Diet checklists

The following outcomes can be assessed using a dietary checklist:

  1. Frequency, amount, or other attributes of dietary consumption in a brief list of dietary items, including foods, food groups, and supplements
  2. Adherence to a certain dietary intervention or a special dietary pattern
  3. Likelihood of being exposed to food pathogens
  4. Dietary habits or consumption of specific foods not likely to be captured in other methods
  5. Group-level dietary consumption or exposure

A checklist that is designed for a specific purpose tends to be less detailed in contrast to other methods. The outcomes measured by a dietary checklist depend upon the design. Any outcomes can be assessed if targeted as indicated in Table D.11.1. For example:

  1. In a clinical setting pertaining to anaemia, a checklist capturing major food sources and supplements of iron and vitamin B12 may be sufficient and allow calculation of the amount of the specific nutrients
  2. In research on the effect of providing breakfast to those who tend to skip breakfast on health outcomes, a checklist to assess adherence to the intervention and related habits may be sufficient
  3. In research on foodborne illness, a checklist can be about food consumption on a very specific occasion (e.g. “the wedding ceremony at Hotel X on 22 August 2015”)

A checklist can be used for an assessment of group-level exposure to certain foods in a certain environment. For example:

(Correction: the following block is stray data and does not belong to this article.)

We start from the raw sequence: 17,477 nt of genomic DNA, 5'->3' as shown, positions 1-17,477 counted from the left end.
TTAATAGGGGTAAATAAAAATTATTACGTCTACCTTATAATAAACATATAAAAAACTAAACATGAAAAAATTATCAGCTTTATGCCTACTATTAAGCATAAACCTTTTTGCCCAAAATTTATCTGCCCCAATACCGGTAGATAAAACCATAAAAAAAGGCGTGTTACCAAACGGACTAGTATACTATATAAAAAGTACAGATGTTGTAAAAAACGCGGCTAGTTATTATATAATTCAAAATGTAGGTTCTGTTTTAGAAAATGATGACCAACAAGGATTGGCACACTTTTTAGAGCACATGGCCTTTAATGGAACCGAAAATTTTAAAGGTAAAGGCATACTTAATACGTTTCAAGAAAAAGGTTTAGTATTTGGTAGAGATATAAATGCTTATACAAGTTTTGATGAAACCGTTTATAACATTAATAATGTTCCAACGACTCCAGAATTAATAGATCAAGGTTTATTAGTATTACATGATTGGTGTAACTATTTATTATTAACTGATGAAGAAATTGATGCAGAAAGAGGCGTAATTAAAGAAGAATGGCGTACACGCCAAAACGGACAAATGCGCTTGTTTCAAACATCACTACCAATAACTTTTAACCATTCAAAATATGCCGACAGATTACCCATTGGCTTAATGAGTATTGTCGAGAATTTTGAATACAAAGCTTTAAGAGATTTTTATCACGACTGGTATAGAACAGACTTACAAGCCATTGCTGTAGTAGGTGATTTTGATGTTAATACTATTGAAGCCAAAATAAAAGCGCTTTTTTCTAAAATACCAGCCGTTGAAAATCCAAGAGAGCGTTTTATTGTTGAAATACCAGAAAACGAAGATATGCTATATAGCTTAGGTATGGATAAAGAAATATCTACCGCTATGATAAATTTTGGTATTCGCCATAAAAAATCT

1. Vending machines for snacks, soft drinks, or plain water in a school
  2. Types of foods sold in a restaurant or deli, such as raw meats, and foods that can cause allergic reactions
  3. Marketing policy and practice of a local supermarket or stores in a school

Table D.11.1 Dietary outcomes assessed by dietary checklist.

Dietary dimension Possible to assess?*
Energy and nutrient intake of total diet No
Intake of specific nutrients or food Yes
Infrequently consumed foods Yes
Dietary pattern Yes
Habitual diet Yes
Within-individual comparison Yes
Between-individual comparison Yes
Meal composition Yes
Frequency of eating/meal occasions Yes
Eating environment Yes
Adult report of diet at younger age Yes

* all are possible, except for the first one, but dependent on how a checklist is developed, and whether it is implemented with or without repeats.